Through her work, writings, lectures, television and radio interventions, Sylvie has long been a strong advocate of development, education, human rights and good governance in Africa, the UK, and elsewhere. Her dedication to these causes has brought her international recognition. She was included in the anthology African Women Writing Resistance: Contemporary Voices, published by the University of Wisconsin in 2010. Furthermore, Sylvie was short-listed as ‘Author of the Year’, ‘Career Woman of the Year’ and ‘Role Model of the Year’ for the 2013 Women for Africa Awards, and won the African Diaspora’s 2013 Community Hero Award. She was also recently appointed a Board Member of the African Democratic Institute.

Sylvie new pic

Question 1 - The African Peoples Advocacy was founded in 2008 to provide a platform for the engagement and education of African communities and key stakeholders on topics that are of relevance to African peoples and the African continent. Could you tell us a bit more about it?
Response: The reason for the creation of African Peoples Advocacy was that I and a group of like-minded individuals, mainly members of the African Diaspora, wanted to enable African voices to be heard in the UK and elsewhere. Initially, our work consisted in advocating on issues such as the immigration detention of African children, and the civic engagement of African communities. However, our activities have expanded so much that we now operate as a centre of ideas, a think tank that carries out research, organises debates and hosts events on topics including African development, social justice, race and gender equality, and education. It is to reflect this state of affairs and highlight the status of our organisation as a think tank that African Peoples Advocacy was renamed Policy Centre for African Peoples (PCAP) a couple of months ago. Membership of PCAP is free and open to all individuals regardless of race, religion, gender or nationality. To become members of PCAP, all people need to do is subscribe to our newsletter on our website, and participate in our events and activities whenever they can.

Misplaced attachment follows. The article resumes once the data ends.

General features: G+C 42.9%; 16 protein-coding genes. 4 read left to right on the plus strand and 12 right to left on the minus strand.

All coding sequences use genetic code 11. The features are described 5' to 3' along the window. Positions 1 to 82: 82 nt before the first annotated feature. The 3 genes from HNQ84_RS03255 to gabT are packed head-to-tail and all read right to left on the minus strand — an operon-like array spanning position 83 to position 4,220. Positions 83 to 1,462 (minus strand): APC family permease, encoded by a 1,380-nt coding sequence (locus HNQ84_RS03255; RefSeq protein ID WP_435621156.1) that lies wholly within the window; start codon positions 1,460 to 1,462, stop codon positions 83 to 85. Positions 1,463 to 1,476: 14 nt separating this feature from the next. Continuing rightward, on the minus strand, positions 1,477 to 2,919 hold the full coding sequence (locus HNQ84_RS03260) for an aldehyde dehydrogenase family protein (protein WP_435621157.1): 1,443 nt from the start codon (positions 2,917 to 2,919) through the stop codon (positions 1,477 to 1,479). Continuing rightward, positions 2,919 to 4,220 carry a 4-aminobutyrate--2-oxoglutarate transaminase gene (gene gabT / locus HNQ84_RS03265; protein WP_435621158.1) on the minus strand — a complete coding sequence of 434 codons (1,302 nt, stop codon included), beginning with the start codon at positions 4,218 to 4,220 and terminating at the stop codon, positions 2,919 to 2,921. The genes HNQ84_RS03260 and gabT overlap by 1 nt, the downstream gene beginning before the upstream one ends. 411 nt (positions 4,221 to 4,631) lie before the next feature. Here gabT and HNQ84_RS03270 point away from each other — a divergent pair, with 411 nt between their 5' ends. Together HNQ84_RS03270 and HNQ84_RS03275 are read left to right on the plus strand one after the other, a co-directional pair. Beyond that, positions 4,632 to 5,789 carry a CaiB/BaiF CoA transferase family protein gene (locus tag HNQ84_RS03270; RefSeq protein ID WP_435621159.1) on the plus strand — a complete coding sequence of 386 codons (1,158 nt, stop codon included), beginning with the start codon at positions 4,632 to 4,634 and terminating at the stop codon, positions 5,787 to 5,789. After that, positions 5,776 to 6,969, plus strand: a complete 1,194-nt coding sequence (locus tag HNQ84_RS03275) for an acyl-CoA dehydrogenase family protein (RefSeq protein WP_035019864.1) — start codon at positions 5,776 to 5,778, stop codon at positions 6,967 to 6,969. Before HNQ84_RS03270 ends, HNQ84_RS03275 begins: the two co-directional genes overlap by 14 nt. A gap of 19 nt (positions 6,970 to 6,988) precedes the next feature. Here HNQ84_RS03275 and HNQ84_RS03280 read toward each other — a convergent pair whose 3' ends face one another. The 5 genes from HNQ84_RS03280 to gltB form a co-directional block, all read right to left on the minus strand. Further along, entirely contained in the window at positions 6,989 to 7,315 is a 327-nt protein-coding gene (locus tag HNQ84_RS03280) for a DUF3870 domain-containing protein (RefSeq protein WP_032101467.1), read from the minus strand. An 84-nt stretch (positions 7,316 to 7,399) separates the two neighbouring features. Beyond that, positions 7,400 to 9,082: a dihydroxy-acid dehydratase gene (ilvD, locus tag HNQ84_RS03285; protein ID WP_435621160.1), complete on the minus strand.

Lynn FeatherstoneSylvie with UK Minister for Women and Equalities Lynne Featherstone in February 2011
Question 2 - How is the African diaspora contributing to the continent’s growth?
Response: I believe that just as the African Diaspora played a key role in bringing about the decolonisation of the African continent in the past, current members of the Diaspora with links to African countries could prove crucial in either triggering or supporting the positive transformation of Africa in many areas, including economic growth and development. Remittances from the Diaspora are currently an important factor in the economies of a lot of African countries, and there is a school of thought that regards remittances as conducive to African development. But I do not concur with that view, as I do not think that migration can provide long-term solutions to the economic and other challenges of developing nations.
Rather than relying on the money that migrants send back home, African states should strive to create the economic, social and political environment that will enable their sons and daughters to flourish and build their nations, instead of compelling them to migrate in order to fulfil their aspirations. I am very pleased to see that many members of the African Diaspora are already contributing to the creation of such an environment. For instance, through his Mo Ibrahim Foundation, the Sudanese-British entrepreneur Mohamed Ibrahim is promoting African development, good governance and responsible leadership. Another example is the music star Youssou N’Dour who, despite spending a lot of time living abroad, has proved instrumental in boosting entrepreneurship, democracy and freedom of expression in his native Senegal. I am also delighted to say that we too at PCAP are doing our bit to boost African development through entrepreneurship: we have an on-going project called Pitching Africa, which gives budding entrepreneurs and people with business ideas promoting African products a platform to pitch these ideas to potential investors.